An array of keto-friendly foods, including fish, nuts, eggs, cheese, and avocado.

The ketogenic diet is currently one of the hottest weight-loss plans around. It involves consuming very few carbohydrates—typically  20 grams (about the amount in a small banana) to 50 grams (about the amount in 1½ cups of cooked penne pasta) per day—and getting 70 percent or more of your calories from fats.

But can eating so much fat really help you lose weight? And even if it does, are there risks that might outweigh the benefits? Here's what you need to know.

What Happens to Your Body

The premise behind the keto diet is that it forces your body to draw energy from the fat in the foods you eat and from stored body fat rather than from carbohydrates.

Usually, your body converts the carbohydrates you eat into glucose, its preferred source of fuel. Your brain, the most active organ in your body, consumes about two-thirds of the glucose you produce and the rest is used by your other organs, muscles, and cells.

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At very low levels of carbohydrate intake, however, your body can’t make much glucose, and your liver begins to convert fatty acids into substances called ketone bodies. The ketone bodies provide an alternative source of energy for your brain and other cells.

Although you may think of the keto diet as a new trend, it’s actually been around for nearly 100 years. Its original purpose wasn’t weight loss, though, but to control epileptic seizures before medications for epilepsy were developed.

Although scientists aren’t completely sure why the diet reduces seizures, even today it's an option for treating epilepsy in children and adults, says Kelly Roehl, M.S., R.D.N., an advanced-level dietitian and instructor at Rush University Medical Center who works with patients to manage epilepsy, other neurologic disorders, and weight.

What You Eat on a Keto Diet

Typically, the few carbs you eat on a keto diet come from non-starchy vegetables. Roehl says that a meal plan for her clients might include:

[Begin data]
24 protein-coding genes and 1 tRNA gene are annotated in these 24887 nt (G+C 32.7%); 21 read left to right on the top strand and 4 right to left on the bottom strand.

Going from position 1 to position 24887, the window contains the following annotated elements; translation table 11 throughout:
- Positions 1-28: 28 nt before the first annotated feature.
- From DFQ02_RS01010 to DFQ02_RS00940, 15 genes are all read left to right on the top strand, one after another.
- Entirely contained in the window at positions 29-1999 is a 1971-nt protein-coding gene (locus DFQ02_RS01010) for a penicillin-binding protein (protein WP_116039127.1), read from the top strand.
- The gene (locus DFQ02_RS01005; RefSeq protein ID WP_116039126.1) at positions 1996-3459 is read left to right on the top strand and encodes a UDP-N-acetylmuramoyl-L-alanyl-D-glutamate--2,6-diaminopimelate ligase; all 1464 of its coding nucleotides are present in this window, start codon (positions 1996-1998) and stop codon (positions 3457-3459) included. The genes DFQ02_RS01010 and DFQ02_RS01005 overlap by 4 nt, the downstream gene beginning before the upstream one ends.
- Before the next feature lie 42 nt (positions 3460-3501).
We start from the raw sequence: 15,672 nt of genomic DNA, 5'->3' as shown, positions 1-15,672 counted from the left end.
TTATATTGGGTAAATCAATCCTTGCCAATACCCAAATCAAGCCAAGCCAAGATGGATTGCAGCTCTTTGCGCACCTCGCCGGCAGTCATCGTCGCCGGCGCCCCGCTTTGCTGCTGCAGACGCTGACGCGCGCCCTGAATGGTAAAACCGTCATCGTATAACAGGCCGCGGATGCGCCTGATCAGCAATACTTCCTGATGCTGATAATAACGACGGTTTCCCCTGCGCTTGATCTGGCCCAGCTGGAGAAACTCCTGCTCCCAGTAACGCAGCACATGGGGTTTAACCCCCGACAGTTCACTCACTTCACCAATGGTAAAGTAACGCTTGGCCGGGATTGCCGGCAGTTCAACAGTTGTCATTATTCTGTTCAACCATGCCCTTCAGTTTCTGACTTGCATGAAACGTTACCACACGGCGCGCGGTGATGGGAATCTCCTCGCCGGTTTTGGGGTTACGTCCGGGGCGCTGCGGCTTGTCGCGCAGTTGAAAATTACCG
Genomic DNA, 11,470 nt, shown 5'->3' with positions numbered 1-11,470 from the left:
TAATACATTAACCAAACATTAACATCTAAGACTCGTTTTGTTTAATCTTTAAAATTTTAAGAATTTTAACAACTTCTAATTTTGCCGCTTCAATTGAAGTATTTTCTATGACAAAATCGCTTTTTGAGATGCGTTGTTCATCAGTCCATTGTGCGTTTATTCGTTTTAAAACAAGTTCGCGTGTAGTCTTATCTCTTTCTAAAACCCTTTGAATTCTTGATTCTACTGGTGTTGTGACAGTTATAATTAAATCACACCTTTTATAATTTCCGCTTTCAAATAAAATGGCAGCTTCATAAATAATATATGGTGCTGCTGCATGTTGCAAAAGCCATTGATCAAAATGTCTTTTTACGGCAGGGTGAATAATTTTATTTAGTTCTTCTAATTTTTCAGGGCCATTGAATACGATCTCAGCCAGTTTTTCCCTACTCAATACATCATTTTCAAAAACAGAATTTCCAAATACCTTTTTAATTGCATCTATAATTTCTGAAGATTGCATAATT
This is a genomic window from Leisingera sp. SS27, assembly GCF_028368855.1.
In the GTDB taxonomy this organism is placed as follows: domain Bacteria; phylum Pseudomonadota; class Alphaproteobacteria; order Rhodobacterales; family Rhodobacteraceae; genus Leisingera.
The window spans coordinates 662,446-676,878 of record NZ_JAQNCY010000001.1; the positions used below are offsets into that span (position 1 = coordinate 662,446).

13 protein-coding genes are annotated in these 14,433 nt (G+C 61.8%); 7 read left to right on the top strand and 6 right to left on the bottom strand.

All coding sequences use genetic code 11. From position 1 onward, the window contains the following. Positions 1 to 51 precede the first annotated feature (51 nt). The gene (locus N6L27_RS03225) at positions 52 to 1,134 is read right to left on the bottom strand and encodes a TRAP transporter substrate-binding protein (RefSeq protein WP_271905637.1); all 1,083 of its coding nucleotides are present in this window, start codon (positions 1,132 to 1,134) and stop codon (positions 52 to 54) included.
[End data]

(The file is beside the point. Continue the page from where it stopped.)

• For breakfast, an egg scramble cooked with butter, heavy cream, feta cheese, spinach, and mushrooms.

  • For lunch, a salad made with leafy greens, avocado, a hard-boiled egg, bacon, and crumbled or shredded cheese, dressed with olive oil and red wine vinegar.

  • For dinner, spiralized zucchini “pasta” and baked chicken topped with an Alfredo sauce made with heavy cream and Parmesan cheese, or an olive oil and pesto dressing.

  • For snacks, almonds, celery and cream cheese, or plain 4% fat Greek yogurt and fresh strawberries.

Keto’s Effect on Your Health

Research suggests that people who follow a keto diet do drop pounds. A 2013 analysis published in the British Journal of Nutrition (BJN) that evaluated 13 studies found that people who adhered to it lost more weight than those who followed a low-fat diet, at least in the short term. And Roehl notes that her patients who follow the diet for epilepsy tend to lose weight as a side effect.

Cutting backs on certain carbs can also be good for you.

“Eliminating processed carbohydrates has many benefits and no risks,” says David Ludwig, M.D., a professor of pediatrics at the Harvard Medical School and a professor of nutrition at the Harvard T.H. Chan School of Public Health.

Refined carbs, such as white flour and sugar, lack nutrients and fiber. And those, along with starchy processed foods such as some breads, cereals, and chips, have been linked to an increased risk of heart disease, type 2 diabetes, and weight gain.

But eliminating carbohydrates altogether is a different matter, Ludwig says.